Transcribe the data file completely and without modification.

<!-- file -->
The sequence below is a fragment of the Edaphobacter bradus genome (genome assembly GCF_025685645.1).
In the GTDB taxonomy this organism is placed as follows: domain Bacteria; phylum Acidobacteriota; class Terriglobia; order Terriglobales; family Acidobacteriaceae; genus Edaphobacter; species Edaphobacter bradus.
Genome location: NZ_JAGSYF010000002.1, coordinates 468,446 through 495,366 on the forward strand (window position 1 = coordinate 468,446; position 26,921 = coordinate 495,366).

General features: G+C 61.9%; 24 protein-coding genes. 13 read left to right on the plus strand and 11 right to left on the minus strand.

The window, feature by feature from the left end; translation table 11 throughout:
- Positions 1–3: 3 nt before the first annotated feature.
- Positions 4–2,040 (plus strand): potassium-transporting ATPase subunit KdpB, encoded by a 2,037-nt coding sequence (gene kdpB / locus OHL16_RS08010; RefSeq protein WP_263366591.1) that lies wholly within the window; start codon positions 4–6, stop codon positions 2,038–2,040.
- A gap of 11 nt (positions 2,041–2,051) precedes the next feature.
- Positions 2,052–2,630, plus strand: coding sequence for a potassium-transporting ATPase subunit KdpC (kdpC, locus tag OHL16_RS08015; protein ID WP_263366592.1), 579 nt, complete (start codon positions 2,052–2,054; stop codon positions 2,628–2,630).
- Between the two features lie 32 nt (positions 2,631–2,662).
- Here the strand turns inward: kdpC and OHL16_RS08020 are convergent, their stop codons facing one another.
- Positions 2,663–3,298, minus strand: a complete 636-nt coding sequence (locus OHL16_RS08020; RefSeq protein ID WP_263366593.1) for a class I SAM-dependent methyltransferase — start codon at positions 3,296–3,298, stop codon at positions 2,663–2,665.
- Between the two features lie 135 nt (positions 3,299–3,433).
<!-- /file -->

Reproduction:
The sequence below is a fragment of the Edaphobacter bradus genome (genome assembly GCF_025685645.1).
In the GTDB taxonomy this organism is placed as follows: domain Bacteria; phylum Acidobacteriota; class Terriglobia; order Terriglobales; family Acidobacteriaceae; genus Edaphobacter; species Edaphobacter bradus.
Genome location: NZ_JAGSYF010000002.1, coordinates 468,446 through 495,366 on the forward strand (window position 1 = coordinate 468,446; position 26,921 = coordinate 495,366).

General features: G+C 61.9%; 24 protein-coding genes. 13 read left to right on the plus strand and 11 right to left on the minus strand.

The window, feature by feature from the left end; translation table 11 throughout:
- Positions 1–3: 3 nt before the first annotated feature.
- Positions 4–2,040 (plus strand): potassium-transporting ATPase subunit KdpB, encoded by a 2,037-nt coding sequence (gene kdpB / locus OHL16_RS08010; RefSeq protein WP_263366591.1) that lies wholly within the window; start codon positions 4–6, stop codon positions 2,038–2,040.
- A gap of 11 nt (positions 2,041–2,051) precedes the next feature.
- Positions 2,052–2,630, plus strand: coding sequence for a potassium-transporting ATPase subunit KdpC (kdpC, locus tag OHL16_RS08015; protein ID WP_263366592.1), 579 nt, complete (start codon positions 2,052–2,054; stop codon positions 2,628–2,630).
- Between the two features lie 32 nt (positions 2,631–2,662).
- Here the strand turns inward: kdpC and OHL16_RS08020 are convergent, their stop codons facing one another.
- Positions 2,663–3,298, minus strand: a complete 636-nt coding sequence (locus OHL16_RS08020; RefSeq protein ID WP_263366593.1) for a class I SAM-dependent methyltransferase — start codon at positions 3,296–3,298, stop codon at positions 2,663–2,665.
- Between the two features lie 135 nt (positions 3,299–3,433).